Giving a used GH2 a go

Started Oct 14, 2011 | Discussions thread
Anders W Forum Pro • Posts: 21,466
Re: Giving a used GH2 a go

Najinsky wrote:

That isn't highlight recovery, it's exposure. Recovery is data beyond the normal range that can be shifted in (only) when needed. Underexposing makes it always part of the normal range at the expense of moving everything a stop into the shadows, and beyond.

I wasn't saying that recovery and exposure are the same thing. I was saying that if you want more highlight headroom, you need to expose accordingly. And what exactly do you have in mind when you use the concept "normal range"? Aren't you simply talking about the way the camera or the RAW converter would scale the RAW data into jpeg values by default (which may of course vary with the camera or RAW converter/default profile used)?

The clipping warnings are also based on the converted JPEG. You can recover clipped areas from raw.

While the clipping warnings are indeed based on jpegs, I have found them to give quite accurate clipping indications as far as RAW is concerned on my G1 (provided that the WB is reasonably close to what it should be). And although you can certainly make areas where one or more channels have actually clipped (i.e. exceeded full well capacity) look better than they did when you first opened them in the RAW converter, you can rarely make them look quite as good as they would have if you had exposed so as to avoid clipping (i.e. avoid exceeding full well capacity).

That said, you obviously have to weigh the benefits of perfect highlight rendering against the cost of increased shadow noise. On the G1, I am usually ready to take that cost up to about two stops worth of shadow underexposure at base ISO. With a GH2, I would presumably be ready to go a bit further than that.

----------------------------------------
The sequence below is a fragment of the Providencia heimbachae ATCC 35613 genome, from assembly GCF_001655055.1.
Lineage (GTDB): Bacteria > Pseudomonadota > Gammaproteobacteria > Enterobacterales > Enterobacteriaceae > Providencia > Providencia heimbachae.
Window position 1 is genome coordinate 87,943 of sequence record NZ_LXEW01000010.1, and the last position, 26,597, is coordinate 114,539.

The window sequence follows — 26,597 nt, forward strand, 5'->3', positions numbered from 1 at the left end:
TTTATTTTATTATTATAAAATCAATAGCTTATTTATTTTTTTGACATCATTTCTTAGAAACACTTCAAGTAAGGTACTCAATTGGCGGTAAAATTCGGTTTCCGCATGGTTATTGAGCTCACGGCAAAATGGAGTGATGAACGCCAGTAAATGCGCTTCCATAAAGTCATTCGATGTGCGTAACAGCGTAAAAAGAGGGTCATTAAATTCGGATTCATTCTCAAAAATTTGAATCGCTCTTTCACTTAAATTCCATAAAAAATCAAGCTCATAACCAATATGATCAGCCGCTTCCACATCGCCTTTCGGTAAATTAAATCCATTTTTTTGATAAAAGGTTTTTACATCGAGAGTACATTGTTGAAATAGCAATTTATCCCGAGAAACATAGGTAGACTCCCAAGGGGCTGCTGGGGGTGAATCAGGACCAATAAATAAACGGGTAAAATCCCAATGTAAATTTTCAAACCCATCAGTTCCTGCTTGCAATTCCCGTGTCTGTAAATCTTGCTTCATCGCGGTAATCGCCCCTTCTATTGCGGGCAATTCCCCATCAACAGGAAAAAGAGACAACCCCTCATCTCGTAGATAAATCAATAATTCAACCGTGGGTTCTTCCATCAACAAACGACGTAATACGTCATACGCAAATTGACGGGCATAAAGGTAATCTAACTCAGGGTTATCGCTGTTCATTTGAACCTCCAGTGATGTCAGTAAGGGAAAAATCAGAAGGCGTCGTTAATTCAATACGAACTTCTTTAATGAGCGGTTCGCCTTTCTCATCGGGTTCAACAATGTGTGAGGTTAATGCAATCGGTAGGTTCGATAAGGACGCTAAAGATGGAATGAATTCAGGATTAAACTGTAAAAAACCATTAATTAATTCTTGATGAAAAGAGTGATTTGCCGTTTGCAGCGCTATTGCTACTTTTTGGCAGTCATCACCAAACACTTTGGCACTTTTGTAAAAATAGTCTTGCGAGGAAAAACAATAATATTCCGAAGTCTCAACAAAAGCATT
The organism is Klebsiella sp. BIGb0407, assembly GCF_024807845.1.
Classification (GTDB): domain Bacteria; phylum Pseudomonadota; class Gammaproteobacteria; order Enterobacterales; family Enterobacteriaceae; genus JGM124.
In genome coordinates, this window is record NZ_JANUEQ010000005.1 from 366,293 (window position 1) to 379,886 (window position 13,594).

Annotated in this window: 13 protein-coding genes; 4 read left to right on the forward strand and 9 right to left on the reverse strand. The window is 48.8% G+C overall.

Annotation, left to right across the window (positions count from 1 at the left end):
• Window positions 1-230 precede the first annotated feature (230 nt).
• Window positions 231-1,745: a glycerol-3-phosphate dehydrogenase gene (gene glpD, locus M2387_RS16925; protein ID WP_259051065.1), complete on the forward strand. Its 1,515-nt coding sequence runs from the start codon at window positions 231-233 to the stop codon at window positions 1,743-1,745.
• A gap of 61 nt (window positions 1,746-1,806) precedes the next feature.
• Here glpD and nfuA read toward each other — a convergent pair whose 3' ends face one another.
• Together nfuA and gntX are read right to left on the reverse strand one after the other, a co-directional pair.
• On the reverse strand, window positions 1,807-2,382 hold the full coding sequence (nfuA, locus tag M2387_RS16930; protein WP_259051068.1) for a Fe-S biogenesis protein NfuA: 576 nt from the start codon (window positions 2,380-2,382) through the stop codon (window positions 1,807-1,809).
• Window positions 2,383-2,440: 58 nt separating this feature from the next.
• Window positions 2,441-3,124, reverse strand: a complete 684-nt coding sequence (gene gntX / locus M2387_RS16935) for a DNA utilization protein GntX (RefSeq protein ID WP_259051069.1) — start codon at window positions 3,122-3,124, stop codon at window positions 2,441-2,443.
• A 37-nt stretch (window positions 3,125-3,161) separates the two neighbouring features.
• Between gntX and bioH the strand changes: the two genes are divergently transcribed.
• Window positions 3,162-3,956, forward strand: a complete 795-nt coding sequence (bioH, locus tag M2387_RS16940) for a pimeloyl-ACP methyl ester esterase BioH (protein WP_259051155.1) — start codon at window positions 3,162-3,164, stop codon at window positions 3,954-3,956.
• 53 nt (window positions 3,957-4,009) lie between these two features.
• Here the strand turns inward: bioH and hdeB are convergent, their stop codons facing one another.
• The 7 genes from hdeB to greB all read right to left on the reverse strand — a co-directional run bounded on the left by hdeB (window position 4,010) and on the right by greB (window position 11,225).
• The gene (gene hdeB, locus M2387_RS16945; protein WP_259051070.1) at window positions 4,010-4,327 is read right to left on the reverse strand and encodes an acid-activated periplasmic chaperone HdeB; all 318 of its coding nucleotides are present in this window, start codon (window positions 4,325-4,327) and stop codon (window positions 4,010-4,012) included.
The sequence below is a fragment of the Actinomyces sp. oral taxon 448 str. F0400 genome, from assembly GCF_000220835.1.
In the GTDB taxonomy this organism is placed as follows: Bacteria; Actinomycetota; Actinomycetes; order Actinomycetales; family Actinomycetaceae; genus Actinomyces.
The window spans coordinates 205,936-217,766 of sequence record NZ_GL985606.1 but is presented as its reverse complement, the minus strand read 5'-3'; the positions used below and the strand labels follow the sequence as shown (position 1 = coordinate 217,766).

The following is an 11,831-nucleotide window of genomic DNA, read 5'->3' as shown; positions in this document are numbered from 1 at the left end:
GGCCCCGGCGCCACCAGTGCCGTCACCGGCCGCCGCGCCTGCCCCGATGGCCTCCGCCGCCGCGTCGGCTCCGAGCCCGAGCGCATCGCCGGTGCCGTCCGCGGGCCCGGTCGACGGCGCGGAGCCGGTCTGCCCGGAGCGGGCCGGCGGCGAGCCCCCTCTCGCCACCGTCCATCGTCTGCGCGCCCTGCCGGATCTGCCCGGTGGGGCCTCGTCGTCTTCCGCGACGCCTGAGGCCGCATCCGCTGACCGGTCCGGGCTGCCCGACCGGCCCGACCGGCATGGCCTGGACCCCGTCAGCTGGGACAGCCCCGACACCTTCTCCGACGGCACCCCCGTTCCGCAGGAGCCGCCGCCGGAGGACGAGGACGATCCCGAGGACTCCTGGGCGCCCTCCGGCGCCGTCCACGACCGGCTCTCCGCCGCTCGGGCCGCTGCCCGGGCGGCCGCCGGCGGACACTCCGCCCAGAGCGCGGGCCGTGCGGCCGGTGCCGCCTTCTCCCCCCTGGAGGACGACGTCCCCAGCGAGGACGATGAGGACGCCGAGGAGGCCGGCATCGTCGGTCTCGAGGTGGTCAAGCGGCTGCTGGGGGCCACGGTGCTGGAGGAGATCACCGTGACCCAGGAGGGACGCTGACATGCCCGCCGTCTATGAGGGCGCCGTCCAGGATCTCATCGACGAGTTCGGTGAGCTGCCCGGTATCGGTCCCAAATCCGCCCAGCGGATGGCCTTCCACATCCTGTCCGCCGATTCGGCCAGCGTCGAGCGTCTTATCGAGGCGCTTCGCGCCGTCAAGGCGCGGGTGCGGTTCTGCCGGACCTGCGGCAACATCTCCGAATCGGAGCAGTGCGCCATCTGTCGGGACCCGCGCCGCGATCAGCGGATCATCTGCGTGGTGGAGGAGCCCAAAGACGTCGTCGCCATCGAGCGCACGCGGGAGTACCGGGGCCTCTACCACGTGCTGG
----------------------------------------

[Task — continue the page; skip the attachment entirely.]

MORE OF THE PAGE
As I say, the clipping warning is also based on JPEG. If you are over cautious (underexpose) you are unnecessarily throwing away nearly a stop on a camera that is already in the lower bracket for DR. We all find shooting styles that suit us, but it's not one I would adopt as a general shooting style (perhaps when severe clipping is a danger and preservation of highlights is the priority).

Here's an example I just shot to highlight (sigh!) this.

This is how it looked in camera review, with all bright white area blinking to show saturation:

And here it is with the highlights recovered:

It works pretty well in this case since the sofa is very close to neutral white. But I am pretty sure that some color information as well as some luminance information is nevertheless lost here too.

With the 5D2 and the Ricoh GXR, and now the X100, I found centre weighted metering combined with raw headroom was enough to capture the majority of unexpected shots, and for those that missed, sometimes there was a second chance, sometimes there wasn't, thats life. This approach wasn't as successful with the GH2, although the fact that it already deliberately underexposes sometimes helped (and sometimes hindered).

Yes, different exposure strategies and different use of the various indications the camera can give you are needed for different camera models due to the way different manufactures calibrate things like ISOs, metering, and jpeg conversion. But it is a good idea to try to separate these calibration problems from the DR capacity of the sensor itself.

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